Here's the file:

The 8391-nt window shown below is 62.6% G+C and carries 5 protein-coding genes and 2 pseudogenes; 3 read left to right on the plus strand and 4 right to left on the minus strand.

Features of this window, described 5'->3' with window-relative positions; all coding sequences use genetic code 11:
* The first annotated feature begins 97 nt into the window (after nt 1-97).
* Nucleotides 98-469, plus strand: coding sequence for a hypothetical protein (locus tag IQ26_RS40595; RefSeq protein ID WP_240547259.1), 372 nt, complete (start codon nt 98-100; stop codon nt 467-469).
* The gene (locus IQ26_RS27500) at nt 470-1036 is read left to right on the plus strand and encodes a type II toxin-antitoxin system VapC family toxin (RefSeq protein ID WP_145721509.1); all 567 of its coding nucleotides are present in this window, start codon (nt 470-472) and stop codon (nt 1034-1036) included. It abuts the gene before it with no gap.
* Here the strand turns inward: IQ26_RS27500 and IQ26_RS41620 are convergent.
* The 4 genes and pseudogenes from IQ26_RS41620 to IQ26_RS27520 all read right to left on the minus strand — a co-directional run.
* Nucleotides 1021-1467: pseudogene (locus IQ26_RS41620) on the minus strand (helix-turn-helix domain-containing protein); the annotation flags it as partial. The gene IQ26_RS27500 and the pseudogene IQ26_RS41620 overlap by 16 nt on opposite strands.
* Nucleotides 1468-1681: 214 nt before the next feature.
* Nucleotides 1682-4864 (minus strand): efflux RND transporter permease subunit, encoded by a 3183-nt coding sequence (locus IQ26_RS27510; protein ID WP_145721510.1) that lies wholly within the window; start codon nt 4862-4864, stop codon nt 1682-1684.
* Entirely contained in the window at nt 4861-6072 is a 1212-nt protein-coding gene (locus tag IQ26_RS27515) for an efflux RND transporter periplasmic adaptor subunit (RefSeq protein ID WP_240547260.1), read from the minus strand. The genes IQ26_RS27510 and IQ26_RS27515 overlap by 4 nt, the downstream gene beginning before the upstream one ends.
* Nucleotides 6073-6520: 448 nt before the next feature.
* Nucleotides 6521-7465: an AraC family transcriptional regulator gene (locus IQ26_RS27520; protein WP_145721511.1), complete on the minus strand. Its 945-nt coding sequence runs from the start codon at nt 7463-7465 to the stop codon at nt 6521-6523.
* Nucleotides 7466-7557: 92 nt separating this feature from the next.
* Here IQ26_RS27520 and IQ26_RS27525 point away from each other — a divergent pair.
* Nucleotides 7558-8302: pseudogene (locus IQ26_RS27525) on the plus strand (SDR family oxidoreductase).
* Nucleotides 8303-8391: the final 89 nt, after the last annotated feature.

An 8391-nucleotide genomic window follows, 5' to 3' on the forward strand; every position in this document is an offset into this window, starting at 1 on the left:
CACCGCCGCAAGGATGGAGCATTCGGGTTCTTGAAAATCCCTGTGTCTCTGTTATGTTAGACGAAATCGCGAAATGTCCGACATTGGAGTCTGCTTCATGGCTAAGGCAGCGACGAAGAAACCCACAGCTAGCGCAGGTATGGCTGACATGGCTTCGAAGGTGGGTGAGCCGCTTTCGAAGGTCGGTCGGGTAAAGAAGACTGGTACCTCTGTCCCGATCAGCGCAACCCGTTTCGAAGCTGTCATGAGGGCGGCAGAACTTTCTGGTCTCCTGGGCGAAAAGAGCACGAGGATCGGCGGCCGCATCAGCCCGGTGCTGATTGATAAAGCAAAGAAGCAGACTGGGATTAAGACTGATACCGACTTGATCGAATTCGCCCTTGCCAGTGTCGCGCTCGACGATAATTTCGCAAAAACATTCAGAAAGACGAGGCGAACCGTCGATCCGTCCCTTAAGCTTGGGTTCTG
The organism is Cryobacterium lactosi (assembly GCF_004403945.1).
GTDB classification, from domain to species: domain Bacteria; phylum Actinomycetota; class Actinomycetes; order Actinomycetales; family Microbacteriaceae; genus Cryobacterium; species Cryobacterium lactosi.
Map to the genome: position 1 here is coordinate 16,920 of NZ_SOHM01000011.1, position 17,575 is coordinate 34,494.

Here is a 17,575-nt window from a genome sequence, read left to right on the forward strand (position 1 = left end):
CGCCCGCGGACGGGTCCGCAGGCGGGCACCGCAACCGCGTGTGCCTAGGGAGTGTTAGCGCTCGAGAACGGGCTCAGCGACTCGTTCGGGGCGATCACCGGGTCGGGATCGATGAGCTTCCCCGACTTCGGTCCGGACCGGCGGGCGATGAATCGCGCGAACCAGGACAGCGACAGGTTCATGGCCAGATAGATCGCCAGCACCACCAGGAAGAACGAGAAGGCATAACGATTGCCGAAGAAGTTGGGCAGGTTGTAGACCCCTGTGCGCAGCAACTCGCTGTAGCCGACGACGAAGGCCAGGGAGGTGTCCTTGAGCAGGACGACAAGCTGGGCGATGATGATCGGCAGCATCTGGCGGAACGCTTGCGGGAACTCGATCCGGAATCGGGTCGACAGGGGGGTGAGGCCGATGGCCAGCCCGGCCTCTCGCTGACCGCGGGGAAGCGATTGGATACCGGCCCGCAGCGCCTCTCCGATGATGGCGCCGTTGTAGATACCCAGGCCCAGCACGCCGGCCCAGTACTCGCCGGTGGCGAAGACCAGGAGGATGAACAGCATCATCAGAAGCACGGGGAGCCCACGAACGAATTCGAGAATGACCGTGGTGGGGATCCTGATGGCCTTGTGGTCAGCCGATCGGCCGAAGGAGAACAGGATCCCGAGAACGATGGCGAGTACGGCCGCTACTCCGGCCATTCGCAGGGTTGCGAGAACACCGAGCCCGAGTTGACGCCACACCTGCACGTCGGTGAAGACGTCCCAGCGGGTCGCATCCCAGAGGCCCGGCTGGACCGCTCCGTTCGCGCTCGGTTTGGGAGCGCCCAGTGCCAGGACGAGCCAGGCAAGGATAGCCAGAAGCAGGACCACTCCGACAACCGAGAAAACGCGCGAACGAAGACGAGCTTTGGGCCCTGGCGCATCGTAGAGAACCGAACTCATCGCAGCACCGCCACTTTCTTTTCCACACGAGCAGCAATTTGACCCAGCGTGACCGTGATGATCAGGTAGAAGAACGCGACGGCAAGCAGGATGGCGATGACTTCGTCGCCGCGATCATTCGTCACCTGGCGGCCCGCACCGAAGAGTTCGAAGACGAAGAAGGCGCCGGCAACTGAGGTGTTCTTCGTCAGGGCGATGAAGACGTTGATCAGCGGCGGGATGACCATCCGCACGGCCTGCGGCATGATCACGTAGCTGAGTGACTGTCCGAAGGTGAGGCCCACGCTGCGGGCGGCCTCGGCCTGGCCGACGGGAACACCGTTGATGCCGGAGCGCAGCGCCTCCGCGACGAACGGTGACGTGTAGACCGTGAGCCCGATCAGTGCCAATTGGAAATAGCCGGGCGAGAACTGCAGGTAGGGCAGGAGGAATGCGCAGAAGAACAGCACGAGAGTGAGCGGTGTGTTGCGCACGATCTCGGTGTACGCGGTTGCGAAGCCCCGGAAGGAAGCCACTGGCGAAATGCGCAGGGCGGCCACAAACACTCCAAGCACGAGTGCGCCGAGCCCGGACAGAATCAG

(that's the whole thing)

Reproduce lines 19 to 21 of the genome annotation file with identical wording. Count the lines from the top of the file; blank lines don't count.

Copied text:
CACCGCCGCAAGGATGGAGCATTCGGGTTCTTGAAAATCCCTGTGTCTCTGTTATGTTAGACGAAATCGCGAAATGTCCGACATTGGAGTCTGCTTCATGGCTAAGGCAGCGACGAAGAAACCCACAGCTAGCGCAGGTATGGCTGACATGGCTTCGAAGGTGGGTGAGCCGCTTTCGAAGGTCGGTCGGGTAAAGAAGACTGGTACCTCTGTCCCGATCAGCGCAACCCGTTTCGAAGCTGTCATGAGGGCGGCAGAACTTTCTGGTCTCCTGGGCGAAAAGAGCACGAGGATCGGCGGCCGCATCAGCCCGGTGCTGATTGATAAAGCAAAGAAGCAGACTGGGATTAAGACTGATACCGACTTGATCGAATTCGCCCTTGCCAGTGTCGCGCTCGACGATAATTTCGCAAAAACATTCAGAAAGACGAGGCGAACCGTCGATCCGTCCCTTAAGCTTGGGTTCTG
The organism is Cryobacterium lactosi (assembly GCF_004403945.1).
GTDB classification, from domain to species: domain Bacteria; phylum Actinomycetota; class Actinomycetes; order Actinomycetales; family Microbacteriaceae; genus Cryobacterium; species Cryobacterium lactosi.